BEIJING — China’s capital has put school online in one of its major districts amid a new COVID-19 outbreak linked to a nightclub, while life has yet to return to normal in Shanghai despite the lifting of a more than two-month-long lockdown.
China has stuck to its “zero-COVID” policy requiring mass testing, quarantines and the sequestering of anyone who has come into contact with an infected person in concentrated locations where hygiene is generally poor.
A total of 166 cases have been linked to the Heaven Supermarket club in the downtown Gongti nightlife area after an infected person visited there Thursday. Of those, 145 were customers, while the rest were staff or people with whom customers had later contact.
The entire area, along with the adjacent Sanlitun shopping and dining complex, was shut down until further notice.
The outbreak prompted authorities in the sprawling Chaoyang district to put school back online, with the exception of students taking middle and high school placement exams. Sports gatherings in the city have also been put on hold.
Chaoyang has ordered daily mass testing, with long lines forming and wait times of two hours or more.
In Shanghai, 502 people have been linked to three positive tests detected June 9 among patrons of the Red Rose Beauty Salon. The individuals involved come from 15 districts across the city of 25 million people, prompting the first large-scale restrictions since the lockdown was formally ended June 1.
With mass testing and restrictions on movement back in force, streets and supermarkets emptied again over the weekend.
Failure to undergo testing will lead to a yellow code on a person’s health status app, forbidding them access to all public places.
Most students remain at home and all but a few restaurants are open only for takeout. Many customers simply partake of their food and drink on the steps beside blooming flower bushes outside the establishments.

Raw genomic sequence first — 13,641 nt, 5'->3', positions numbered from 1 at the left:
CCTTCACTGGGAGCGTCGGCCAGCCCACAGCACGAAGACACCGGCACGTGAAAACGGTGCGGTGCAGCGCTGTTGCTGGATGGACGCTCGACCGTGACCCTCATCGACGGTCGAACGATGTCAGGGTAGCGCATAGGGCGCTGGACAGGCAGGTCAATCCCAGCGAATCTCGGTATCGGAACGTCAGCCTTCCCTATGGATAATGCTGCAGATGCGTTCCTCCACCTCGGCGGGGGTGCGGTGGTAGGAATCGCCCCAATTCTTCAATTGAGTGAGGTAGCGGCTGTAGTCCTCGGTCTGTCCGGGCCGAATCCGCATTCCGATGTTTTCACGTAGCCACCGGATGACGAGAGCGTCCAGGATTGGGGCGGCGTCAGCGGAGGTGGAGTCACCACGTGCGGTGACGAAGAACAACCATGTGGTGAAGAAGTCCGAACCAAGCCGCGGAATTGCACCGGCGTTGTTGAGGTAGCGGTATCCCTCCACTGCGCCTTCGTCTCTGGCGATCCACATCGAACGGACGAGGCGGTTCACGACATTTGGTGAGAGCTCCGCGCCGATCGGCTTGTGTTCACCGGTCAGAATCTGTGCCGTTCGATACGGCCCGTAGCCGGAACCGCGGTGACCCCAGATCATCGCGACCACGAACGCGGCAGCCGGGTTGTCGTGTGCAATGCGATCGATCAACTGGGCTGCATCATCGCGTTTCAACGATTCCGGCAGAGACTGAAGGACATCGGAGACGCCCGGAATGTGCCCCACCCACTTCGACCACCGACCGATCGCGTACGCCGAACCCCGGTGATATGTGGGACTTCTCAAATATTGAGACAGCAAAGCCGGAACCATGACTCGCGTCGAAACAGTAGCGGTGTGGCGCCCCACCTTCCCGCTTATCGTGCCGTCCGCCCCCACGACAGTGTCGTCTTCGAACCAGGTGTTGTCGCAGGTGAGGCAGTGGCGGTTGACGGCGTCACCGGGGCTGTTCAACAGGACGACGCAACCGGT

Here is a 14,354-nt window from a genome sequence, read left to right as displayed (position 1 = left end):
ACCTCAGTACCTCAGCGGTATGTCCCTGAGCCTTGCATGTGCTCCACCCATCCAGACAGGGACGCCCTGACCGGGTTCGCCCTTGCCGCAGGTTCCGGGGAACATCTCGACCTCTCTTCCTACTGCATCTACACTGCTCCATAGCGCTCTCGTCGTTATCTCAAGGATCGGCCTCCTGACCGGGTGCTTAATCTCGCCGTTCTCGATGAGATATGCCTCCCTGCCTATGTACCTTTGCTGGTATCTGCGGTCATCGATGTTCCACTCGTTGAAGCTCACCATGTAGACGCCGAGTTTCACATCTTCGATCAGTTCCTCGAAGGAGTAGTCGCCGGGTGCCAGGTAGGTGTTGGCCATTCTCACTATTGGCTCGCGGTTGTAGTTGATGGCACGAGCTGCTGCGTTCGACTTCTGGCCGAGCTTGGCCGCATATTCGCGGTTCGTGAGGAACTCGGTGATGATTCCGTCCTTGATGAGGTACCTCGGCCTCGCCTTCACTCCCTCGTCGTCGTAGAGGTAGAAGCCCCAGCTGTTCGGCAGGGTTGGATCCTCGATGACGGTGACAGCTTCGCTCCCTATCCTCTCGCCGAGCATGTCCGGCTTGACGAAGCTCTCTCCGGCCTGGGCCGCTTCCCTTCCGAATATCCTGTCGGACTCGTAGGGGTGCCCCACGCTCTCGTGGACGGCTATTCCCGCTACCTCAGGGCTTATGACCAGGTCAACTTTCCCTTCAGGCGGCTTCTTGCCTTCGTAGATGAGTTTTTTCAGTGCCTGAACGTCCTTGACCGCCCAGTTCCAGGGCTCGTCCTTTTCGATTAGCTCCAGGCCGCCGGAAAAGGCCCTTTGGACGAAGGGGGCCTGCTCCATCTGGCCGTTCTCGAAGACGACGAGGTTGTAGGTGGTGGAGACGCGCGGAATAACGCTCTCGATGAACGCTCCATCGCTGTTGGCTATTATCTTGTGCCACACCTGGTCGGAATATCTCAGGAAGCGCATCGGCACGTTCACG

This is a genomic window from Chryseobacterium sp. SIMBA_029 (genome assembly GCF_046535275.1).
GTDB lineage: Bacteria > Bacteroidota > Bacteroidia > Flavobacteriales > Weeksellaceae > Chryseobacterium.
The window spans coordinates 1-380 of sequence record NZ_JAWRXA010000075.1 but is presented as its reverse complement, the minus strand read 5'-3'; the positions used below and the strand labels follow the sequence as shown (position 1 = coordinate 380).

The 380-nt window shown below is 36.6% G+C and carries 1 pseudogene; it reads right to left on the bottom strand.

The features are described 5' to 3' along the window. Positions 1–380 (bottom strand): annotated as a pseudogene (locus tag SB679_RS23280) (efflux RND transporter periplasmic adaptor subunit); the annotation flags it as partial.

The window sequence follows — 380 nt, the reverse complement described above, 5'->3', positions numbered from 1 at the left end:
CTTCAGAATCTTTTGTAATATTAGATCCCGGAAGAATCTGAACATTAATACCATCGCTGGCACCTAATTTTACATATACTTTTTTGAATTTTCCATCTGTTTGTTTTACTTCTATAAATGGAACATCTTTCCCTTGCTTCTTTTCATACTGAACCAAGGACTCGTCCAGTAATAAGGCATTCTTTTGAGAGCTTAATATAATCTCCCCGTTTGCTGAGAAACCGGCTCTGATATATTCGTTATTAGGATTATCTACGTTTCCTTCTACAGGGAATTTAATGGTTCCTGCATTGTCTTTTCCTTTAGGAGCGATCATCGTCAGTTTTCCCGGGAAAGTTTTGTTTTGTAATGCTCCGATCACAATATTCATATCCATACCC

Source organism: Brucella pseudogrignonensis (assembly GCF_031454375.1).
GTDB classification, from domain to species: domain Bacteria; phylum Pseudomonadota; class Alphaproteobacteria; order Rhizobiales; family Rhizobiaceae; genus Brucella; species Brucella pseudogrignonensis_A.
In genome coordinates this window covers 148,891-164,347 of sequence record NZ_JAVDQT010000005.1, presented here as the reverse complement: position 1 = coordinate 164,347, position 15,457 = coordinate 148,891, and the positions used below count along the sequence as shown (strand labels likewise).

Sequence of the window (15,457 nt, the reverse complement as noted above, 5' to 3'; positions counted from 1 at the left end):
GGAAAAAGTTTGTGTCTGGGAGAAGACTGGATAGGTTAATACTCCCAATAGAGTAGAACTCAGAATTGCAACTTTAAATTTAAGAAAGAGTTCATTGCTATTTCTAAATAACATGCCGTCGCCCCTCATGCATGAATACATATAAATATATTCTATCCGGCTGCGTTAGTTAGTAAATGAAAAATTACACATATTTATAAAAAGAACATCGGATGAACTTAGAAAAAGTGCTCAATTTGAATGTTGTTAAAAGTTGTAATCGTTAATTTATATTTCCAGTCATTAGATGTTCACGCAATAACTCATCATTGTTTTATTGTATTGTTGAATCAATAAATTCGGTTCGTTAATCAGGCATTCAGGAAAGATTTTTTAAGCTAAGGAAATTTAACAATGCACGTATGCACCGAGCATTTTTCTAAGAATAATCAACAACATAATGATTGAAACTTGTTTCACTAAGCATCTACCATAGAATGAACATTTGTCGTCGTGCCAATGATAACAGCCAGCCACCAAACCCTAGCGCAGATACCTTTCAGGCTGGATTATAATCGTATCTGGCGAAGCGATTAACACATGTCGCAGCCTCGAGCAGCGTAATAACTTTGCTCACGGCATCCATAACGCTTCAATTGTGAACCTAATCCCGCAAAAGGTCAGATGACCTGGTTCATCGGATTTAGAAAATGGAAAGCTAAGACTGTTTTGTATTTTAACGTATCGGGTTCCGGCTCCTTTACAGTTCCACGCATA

While 22 million Shanghai residents were released from lockdown almost two weeks ago, 220,000 people are still restricted to their homes under a rule requiring that no positive cases are found within their residential compounds for more than 10 days. Another 600,000 are in control zones, where their movements are restricted within their compounds.
Corrugated steel fences and other barriers continue to block off neighborhoods and businesses, leading to further discontent and complaints from residents who remain in lockdown.
The strict implementation of lockdowns, along with a lack of information and poor distribution of food and other daily necessities, has led to rarely seen displays of anger and desperation. Residents have confronted workers and police who have become known as “big whites” for the protective gear they wear, circulated protest videos online and coordinated nightly screaming and pot-banging events to let off steam.
The loosening of restrictions led to an exodus of non-Shanghai residents, including foreigners, who had found themselves trapped in the lockdown.
Despite the recent outbreak, Beijing reported just 51 new cases on Monday, 22 of them asymptomatic. City residents are still undergoing regular testing — mostly every other day — and must wear masks and swipe a mobile phone app to enter public places and facilitate case tracing.
China has maintained its “zero-COVID” policy despite considerable economic costs and an assertion from the head of the World Health Organization that the policy isn’t sustainable.
Nationwide, China reported just 143 cases, almost all in Beijing and Shanghai. The death toll from the outbreak in mainland China remained static at 5,226.